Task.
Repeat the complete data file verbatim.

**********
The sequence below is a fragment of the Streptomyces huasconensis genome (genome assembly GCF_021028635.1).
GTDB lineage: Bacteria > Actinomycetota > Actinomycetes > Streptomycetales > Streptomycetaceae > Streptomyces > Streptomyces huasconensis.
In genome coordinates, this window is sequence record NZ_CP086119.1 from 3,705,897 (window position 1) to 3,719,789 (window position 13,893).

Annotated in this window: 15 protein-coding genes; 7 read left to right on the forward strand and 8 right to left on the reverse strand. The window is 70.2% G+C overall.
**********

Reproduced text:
The sequence below is a fragment of the Streptomyces huasconensis genome (genome assembly GCF_021028635.1).
GTDB lineage: Bacteria > Actinomycetota > Actinomycetes > Streptomycetales > Streptomycetaceae > Streptomyces > Streptomyces huasconensis.
In genome coordinates, this window is sequence record NZ_CP086119.1 from 3,705,897 (window position 1) to 3,719,789 (window position 13,893).

Annotated in this window: 15 protein-coding genes; 7 read left to right on the forward strand and 8 right to left on the reverse strand. The window is 70.2% G+C overall.